An explanation for matrilocal residence

Being Female: Reproduction, Power, and Change Mouton The Hague Published In Pages: 99-108
By Divale, William Tulio


Matrilocality will be asoociated with horticulture.


Test NameSupportSignificanceCoefficientTail


Variable NameVariable Type OCM Term(s)
HorticultureIndependentTillage, Diet
Residence PatternDependentResidence

Related Hypotheses

Main AuthorHypothesis
Starkweather, Katherine E.Cultures with non-classical polyandry tend to be small scale and egalitarian societies that produce food through hunting and gathering and horticulture (p. 161).
Aberle, David F.". . . stratification is closely connected with subsistence type. . . . 'Plough agriculture' shows the highest stratification, 'African horticulture' next, 'dominant horticulture' next, and 'other horticulture' next, in the agricultural series. 'Pastoralism' shows a level intermediate between 'plough agriculture' and 'African horticulture,' somewhat similar to its position in table 17-5. 'New World pastoralism' and 'extraction' bring up the bottom of the list" (694, 698)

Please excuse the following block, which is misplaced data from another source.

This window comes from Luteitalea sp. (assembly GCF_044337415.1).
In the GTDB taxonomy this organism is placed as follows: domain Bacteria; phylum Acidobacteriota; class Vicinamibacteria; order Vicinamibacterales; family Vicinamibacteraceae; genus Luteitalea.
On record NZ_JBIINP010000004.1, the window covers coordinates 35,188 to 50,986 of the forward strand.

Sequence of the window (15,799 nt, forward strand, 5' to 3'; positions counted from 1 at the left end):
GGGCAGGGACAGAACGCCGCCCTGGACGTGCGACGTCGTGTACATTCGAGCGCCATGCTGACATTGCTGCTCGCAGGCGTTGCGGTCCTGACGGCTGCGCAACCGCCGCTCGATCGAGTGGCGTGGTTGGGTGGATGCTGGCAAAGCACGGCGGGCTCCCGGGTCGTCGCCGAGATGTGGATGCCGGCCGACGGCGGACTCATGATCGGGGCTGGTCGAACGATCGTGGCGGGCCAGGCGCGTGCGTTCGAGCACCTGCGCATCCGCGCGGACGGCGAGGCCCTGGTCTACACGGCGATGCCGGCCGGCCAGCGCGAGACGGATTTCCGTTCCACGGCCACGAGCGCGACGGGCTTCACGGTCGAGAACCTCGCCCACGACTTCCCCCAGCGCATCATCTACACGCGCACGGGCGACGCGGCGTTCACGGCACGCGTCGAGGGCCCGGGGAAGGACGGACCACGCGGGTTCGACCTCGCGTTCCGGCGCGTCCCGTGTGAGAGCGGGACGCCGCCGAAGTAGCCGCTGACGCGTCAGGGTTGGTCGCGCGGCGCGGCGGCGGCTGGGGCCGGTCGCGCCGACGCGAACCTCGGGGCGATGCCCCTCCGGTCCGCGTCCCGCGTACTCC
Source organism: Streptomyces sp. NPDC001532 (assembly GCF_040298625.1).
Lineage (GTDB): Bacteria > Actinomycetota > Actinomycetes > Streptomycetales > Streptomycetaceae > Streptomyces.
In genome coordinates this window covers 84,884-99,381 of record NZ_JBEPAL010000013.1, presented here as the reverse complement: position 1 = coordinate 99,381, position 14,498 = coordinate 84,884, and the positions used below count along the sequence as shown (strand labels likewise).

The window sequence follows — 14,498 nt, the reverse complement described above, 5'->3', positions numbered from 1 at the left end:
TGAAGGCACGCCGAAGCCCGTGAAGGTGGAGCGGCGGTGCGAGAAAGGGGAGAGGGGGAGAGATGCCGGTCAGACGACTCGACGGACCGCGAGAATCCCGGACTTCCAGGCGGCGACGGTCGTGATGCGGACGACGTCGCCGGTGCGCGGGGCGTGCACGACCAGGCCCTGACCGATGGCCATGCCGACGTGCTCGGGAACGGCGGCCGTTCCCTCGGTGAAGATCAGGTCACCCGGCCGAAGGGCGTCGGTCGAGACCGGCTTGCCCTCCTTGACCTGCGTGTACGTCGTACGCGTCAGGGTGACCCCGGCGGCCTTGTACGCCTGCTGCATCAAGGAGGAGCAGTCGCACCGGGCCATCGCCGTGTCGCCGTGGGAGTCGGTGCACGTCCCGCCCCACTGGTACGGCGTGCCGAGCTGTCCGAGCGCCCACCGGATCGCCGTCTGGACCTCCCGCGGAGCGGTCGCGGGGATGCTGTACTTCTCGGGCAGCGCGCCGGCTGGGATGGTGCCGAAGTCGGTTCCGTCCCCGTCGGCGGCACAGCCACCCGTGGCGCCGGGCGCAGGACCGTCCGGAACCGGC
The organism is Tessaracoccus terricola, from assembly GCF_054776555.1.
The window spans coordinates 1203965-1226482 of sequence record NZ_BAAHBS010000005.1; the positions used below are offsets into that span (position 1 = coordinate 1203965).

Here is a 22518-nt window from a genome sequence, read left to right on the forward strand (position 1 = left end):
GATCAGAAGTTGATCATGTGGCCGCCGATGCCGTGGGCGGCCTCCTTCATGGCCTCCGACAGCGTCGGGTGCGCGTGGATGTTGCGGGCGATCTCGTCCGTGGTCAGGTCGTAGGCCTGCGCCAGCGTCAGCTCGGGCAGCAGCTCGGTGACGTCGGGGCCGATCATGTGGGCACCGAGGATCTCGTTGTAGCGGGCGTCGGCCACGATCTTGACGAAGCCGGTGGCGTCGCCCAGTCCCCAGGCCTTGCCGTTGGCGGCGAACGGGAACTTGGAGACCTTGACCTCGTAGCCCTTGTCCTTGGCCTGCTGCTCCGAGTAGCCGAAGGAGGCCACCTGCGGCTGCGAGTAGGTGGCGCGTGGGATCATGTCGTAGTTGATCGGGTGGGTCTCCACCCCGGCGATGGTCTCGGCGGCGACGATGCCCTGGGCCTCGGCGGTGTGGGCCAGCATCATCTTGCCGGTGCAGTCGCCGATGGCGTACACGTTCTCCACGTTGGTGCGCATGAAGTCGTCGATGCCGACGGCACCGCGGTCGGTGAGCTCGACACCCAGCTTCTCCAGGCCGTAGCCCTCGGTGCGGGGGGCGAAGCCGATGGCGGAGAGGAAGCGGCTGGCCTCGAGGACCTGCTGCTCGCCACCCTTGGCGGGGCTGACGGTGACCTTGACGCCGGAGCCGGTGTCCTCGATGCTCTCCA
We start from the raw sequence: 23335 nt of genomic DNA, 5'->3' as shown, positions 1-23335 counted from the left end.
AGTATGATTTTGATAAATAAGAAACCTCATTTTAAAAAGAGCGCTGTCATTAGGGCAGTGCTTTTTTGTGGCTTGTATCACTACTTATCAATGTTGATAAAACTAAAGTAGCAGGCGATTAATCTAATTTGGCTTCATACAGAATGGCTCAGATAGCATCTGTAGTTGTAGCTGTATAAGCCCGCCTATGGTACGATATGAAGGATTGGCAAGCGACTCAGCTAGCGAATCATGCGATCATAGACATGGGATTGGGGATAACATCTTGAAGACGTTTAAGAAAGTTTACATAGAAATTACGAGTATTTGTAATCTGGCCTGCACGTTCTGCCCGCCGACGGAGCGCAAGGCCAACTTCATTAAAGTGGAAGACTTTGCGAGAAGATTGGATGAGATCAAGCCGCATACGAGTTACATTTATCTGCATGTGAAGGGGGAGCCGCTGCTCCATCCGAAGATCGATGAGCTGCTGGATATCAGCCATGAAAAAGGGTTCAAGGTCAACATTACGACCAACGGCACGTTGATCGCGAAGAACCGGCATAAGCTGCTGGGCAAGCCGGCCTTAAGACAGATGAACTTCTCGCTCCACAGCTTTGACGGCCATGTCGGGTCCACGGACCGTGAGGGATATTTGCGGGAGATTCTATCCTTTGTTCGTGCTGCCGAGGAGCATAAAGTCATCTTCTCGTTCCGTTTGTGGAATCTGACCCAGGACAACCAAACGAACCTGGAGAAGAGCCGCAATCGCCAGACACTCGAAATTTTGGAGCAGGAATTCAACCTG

Koning, NiekSemi-sedentary foraging, and-tool horticulture, plow agriculture, and pastoralism will be positively associated with witchcraft belief (p. 163).
Aberle, David F."Matrilineal systems are relatively more frequent in the 'dominant horticulture' category than either bilateral or patrilineal systems, at high levels of stratification. They are more commonly in the 'dominant horticulture' category than patrilineal systems at low levels; there is no significant difference between matrilineal and bilateral systems at this level" (698)
Aberle, David F."[If political integration is dichotomized into systems with authoritative regulation above the community level and systems at or below the community level] it is possible to see a regular progression among the systems with any agricultural base. As we go from 'plough' agriculture to 'African horticulture,' and thence to 'dominant horticulture' and 'other horticulture,' the percentage of cases at or below the community level rises regularly . . ." (681)